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Native State Modeling
A numerical implementation of the conceptual and earth models was developed of the FORGE reservoir and surrounding area to estimate the spatial distribution of native state pressure, temperature, and stress conditions. The primary goal of this effort was threefold.
- Incorporate detailed 3D parameter distributions and complex boundary conditions identified from characterizing the site.
- Better understand the spatial distribution of stress at the site and how it may influence reservoir stimulation.
- Establish a reference (or baseline) set of parameter and property distributions that can be used among the team (and modeling community at large) to ensure consistency and comparability of simulation results.
Model Location and Dimensions
|The FORGE numerical model domain was sized to accommodate the geothermal reservoir intersected by Well 58-32 and future injection and production wells along with their predicted stimulation volumes created during FORGE Phase 3. A region box 2.5 km x 2.5 km x 2.75 km, located approximately between depths of 400 m to 3200 m below the surface aligned with the calculated principle stress direction The depth to the top of the model domain was chosen so that the entire top of the model consisted for the alluvium materials. This was chosen for two reasons, the first being to be deep as possible in the alluvium to avoid potential shallow lateral flow originating from the east side of the Opal Mound Structure on the southeast side of the domain and the second to facilitate calibration of the vertical stress in the model. A uniform mesh spacing of 50 m was used, which resulted in a total of 137,500 grid cells.
|The lithology was divided into the two broadly defined units from the conceptual model, consisting of granitic basement rocks (granitoid) and the overlying basin fill sedimentary deposits. The model domain was constructed in earth model (LeapFrog Geothermal) so that property distribution estimates from the FORGE characterization and historical studies could be directly extrapolated onto the numerical grid. The resultant numerical domain and mesh used the same reference Universal Transverse Mercator (UTM) coordinate system (global coordinate system or “global model”), which allows for importing of numerical results back into the earth model for display, comparison, and archiving.|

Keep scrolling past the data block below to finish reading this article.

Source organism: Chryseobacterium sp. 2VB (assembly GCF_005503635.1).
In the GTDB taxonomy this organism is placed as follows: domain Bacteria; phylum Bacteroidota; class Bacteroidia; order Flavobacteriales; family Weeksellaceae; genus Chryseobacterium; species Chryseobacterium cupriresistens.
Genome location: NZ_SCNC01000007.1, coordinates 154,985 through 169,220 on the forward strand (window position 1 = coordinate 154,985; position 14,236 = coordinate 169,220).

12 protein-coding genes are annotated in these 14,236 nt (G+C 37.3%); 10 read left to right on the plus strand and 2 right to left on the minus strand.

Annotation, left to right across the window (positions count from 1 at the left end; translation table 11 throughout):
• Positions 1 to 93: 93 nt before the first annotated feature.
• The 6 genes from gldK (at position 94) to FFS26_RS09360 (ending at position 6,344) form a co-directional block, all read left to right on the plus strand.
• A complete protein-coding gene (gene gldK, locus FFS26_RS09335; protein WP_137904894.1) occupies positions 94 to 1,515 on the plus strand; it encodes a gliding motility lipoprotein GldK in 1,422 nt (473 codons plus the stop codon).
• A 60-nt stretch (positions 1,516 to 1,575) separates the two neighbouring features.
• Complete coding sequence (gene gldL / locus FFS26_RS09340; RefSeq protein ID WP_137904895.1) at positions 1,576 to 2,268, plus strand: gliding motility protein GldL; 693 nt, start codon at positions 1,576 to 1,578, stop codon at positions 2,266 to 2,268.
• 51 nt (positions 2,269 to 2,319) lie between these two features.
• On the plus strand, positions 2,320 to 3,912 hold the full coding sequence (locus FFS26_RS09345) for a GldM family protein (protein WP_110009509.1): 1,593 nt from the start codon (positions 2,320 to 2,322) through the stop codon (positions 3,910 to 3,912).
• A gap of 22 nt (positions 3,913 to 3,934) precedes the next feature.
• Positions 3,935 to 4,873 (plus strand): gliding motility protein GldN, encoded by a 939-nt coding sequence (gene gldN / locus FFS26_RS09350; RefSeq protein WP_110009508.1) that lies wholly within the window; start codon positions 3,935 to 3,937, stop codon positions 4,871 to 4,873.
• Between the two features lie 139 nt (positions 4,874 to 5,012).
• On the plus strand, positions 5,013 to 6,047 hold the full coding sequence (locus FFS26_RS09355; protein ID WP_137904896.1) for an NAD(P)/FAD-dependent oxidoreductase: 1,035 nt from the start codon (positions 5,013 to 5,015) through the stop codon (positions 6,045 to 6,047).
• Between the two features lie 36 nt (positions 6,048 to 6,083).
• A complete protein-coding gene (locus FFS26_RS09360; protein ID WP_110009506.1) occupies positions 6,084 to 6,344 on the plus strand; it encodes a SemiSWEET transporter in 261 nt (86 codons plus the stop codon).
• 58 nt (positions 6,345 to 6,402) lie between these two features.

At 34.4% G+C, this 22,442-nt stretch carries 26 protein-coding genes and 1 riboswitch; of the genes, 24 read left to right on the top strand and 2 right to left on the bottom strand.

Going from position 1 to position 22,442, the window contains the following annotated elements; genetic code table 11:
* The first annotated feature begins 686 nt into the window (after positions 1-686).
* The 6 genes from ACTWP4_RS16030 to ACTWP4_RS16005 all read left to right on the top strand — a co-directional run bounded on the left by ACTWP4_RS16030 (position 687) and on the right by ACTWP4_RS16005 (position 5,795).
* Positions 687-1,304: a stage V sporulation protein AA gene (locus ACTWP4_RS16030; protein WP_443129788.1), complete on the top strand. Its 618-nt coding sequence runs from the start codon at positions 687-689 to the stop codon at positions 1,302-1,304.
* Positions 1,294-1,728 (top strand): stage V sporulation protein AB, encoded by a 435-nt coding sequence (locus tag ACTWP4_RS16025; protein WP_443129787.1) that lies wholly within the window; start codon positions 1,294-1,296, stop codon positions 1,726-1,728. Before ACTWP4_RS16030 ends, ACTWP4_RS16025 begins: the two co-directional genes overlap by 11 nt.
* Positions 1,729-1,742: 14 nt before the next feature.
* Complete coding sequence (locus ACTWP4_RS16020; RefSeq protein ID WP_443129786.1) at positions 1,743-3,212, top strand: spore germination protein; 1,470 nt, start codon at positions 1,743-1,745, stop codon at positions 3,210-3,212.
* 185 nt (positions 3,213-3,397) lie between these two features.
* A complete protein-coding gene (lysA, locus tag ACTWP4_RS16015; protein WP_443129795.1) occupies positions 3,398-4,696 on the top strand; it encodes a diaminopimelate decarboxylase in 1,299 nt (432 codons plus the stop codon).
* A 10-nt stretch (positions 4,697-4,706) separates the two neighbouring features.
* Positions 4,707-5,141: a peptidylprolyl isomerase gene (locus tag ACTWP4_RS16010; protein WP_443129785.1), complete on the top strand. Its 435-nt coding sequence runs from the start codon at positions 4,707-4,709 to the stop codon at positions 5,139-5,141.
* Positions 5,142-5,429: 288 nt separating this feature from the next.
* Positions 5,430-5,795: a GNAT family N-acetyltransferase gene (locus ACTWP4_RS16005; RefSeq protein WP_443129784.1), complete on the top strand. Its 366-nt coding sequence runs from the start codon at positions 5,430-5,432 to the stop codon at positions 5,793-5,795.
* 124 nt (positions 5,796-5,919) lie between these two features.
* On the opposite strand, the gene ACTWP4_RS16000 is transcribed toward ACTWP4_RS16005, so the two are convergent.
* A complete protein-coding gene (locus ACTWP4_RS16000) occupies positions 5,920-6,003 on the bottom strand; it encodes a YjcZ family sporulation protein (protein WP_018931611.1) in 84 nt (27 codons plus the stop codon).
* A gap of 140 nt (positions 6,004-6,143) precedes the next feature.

Boundary and Initial Conditions
|Boundary conditions for pressure, temperature, and stress were based off characterization results performed during Phase 2A and B, which relied on both new data collection and information obtained from the literature. Specific boundary conditions and the values used will be discussed in detail in the following sections.
A “local” model domain was also created. This was accomplished by developing a local coordinate system (which has a base point equal to the bottom left corner of the global model mesh) and rotating the mesh by 25 degrees counterclockwise. This was done to align the mesh with the principle stress direction, thereby allowing direct assignment of the estimated stresses from Phase 2B testing in Well 58-32.
Due to the complex nature of the distributions of pressure, temperature, and stress, all boundary conditions in the native state model have varying degrees of spatial variability, which was implemented using Dirichlet conditions.
Values for Shmax were obtained from stress estimates determined during Phase 2B. A stress gradient of 0.77 psi/ft (0.0174 MPa/m) was applied to the back side of the model domain, while the front was fixed at zero displacement in the Shmax direction. Values ranged from approximately 11 MPa to nearly 55 MPa.
|Initial pressure, temperature, and stress conditions used for the native state model were based on estimates in the earth model and assigned to the numerical model cells in a similar fashion used to assign the boundary conditions.Values for pressure were estimated based on the top boundary condition and interpolated downward as a function of depth. Temperate was directly interpolated from the earth model to the numerical model cells. In FALCON, stress is a derived quantity based on calculations of the displacement of the rock matrix, and as such, is difficult to assign a priori. A value of zero displacement was assigned as an initial condition, letting the model iterate a few extra times to come to a converged solution.Initial reservoir properties used in the native state model were taken directly from characterization data. In many cases, a range of possible values were available, and the mean or median was used, with the values being adjusted within the measured range during model calibration. In all cases, uniform reservoir properties were used within the alluvium. For the granite heterogeneous property distributions were used where appropriate and data were available. Tables below summarize the property values used. These are the “reference” values for the current state of FORGE.|